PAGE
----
It all started when I was eleven, I figure, when my French friend Nathalie introduced me to Noxzema at a sleep-over. It was a revolutionary idea in itself: that I might want to do more for my face than just scrub it with whatever soap happened to be in the shower stall at the moment. I dutifully tried it out, however; and, as promised, my skin did seem instantly healthier, glowier, just all-around-prettier... and I was hooked.
Since then, admittedly, it's been a downhill slide through facial washes, gels, and foams; body lotions, body scrubs, body butters; eye creams, neck creams, AHA and BHA creams; lip glosses, lipsticks, and lip slicks. In parallel fashion, I have gone from the relative teenage innocence of Noxzema and flavored Bonne Belle lip balm, through the finally-I-have-my-own-money-to-spend L'Oreal/Max Factor makeup madness, to my current never-you-mind-how-much-it-costs obssession with Philosophy and Skin by Alison Raffaele.
Up to a point.
A few months ago, I was actually contemplating buying my very own jar of that Holy Grail of skin treatments, Creme de la Mer. To those of you unversed in such matters (read: males), Creme de la Mer boasts super-special seaweed, unbelievably incredible enzymes, and a price tag of Php8,000. And that's just for the basic version of the stuff.
Thankfully, my social conscience and common sense caught up with my overly-obliging wallet just as it was opening up to dispense the astronomical sum. "Okay, waitasec," they said to Wallet. "Now we all know Nikki enjoys being a girly-girl, and we certainly champion her God-given right to girly-girlness: Hurray! But can we really go around smearing her skin with stuff that costs more than many people (including, in lean seasons, Nikki herself) earn in a month!?"
No, Virginia, we could not. And we can not. And what's more, we have realized, after long and intense scrutiny, that you know what? I actually have pretty good skin. It doesn't break out all too often; and it's a nice, tea-with-cream color, which seems to be what God intended, and which never (despite unstinting advertising campaigns to the contrary) responded to any of my earlier ill-intentioned attempts to whiten it anyway. And it's just ludicrous to live in an unrelentingly tropical country and persist in trying to achieve a matte complexion. Given the amount of money I have spent in pursuit of that last goal over the years, it would actually have been cheaper to just move to Arizona, where the air can simply suck all the oils out of my skin the natural way.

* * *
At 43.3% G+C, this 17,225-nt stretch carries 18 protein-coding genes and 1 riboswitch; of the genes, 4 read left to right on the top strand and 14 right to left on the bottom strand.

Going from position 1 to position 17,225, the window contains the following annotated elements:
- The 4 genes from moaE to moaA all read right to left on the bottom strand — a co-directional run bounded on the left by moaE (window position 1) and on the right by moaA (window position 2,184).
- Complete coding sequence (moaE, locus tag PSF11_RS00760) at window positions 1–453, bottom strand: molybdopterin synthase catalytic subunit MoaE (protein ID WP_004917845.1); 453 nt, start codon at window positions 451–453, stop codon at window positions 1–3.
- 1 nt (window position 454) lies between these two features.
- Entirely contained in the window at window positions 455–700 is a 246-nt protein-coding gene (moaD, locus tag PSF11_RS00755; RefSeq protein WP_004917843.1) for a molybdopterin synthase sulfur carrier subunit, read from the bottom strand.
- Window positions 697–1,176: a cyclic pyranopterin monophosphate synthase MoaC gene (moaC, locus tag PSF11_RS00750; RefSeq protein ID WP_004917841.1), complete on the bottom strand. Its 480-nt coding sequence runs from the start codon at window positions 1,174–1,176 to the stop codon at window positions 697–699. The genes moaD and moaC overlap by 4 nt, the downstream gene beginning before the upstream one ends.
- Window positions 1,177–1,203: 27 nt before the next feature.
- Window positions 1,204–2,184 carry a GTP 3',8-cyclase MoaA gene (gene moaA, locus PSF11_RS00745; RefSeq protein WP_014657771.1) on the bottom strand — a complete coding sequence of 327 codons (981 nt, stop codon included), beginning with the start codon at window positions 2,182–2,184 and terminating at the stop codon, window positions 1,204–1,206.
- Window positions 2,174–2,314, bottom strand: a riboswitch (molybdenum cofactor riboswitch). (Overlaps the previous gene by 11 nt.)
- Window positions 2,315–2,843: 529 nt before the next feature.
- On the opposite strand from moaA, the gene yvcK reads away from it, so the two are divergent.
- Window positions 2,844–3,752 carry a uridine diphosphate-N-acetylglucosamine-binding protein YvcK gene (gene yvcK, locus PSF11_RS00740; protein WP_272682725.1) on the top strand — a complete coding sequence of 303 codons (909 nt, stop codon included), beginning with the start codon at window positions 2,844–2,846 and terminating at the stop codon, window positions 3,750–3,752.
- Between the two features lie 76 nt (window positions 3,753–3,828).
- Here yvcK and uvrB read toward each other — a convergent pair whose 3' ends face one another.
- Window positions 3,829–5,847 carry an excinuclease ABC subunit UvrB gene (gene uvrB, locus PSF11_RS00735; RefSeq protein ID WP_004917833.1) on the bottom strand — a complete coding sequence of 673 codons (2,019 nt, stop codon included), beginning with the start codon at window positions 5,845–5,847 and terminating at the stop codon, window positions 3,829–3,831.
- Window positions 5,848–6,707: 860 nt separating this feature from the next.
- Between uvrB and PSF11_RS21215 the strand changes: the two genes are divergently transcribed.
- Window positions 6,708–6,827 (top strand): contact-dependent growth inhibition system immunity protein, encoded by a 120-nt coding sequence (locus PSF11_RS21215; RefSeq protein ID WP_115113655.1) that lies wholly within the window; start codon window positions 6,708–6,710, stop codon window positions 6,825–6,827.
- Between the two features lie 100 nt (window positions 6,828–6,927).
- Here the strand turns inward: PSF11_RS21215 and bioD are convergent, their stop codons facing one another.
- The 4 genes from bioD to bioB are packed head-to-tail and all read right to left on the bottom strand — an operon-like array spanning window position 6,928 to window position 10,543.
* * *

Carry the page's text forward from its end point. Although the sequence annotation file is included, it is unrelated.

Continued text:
It's not that I have given up on vanity products--Heaven forfend! But I have been trying to be a little more sane about my choices. I'm still addicted to my scrumptiously-scented Lemon Meringue body wash by Philosophy, but I've switched from my Php600+ L'Oreal Visible Results facial wash to the Php100+ St. Ives Apricot Radiance scrub--which, I'm happy to report, works just as well and smells yummier, to boot. The equally-expensive Visible Results toner has been replaced by Clean and Clear, which costs under a hundred bucks. And I've successfully pared the makeup down to what I actually use: tinted moisturizer, eyebrow pencil, cheek gel. And, okay, whatever lip thing happens to catch my fancy and doesn't actually cost more than I would shell out for a really good book.
As for fragrance, I have officially sworn off the mega-expensive designer stuff, which is why my latest purchase has been--wait for it--Barbie Lolly Pop body spray. I actually meant to get it for Sage, but the stuff really does have the lime-mandarin-vanilla scent it claims to; and since I do like to spritz myself every half hour or so, it's perfect! I don't have to worry so much about the cost, and I don't end up choking my poor husband to death on the fumes. (Because body sprays are neither as strong nor as long-lasting as perfumes or even colognes--again, I have to explain that part for the boys.)
So Dean's happy; I'm happy; Wallet, Common Sense, and Social Conscience are all happy. Yes, thanks to Barbie, I am now finally convinced that Being Beautiful and Being Girly do not necessarily have to equate to Being Spendthrift.
And you'd think I could have figured that out at eleven.
Check out the rest of the posse!
Andre Mischa Cleofe
Cathy delos Santos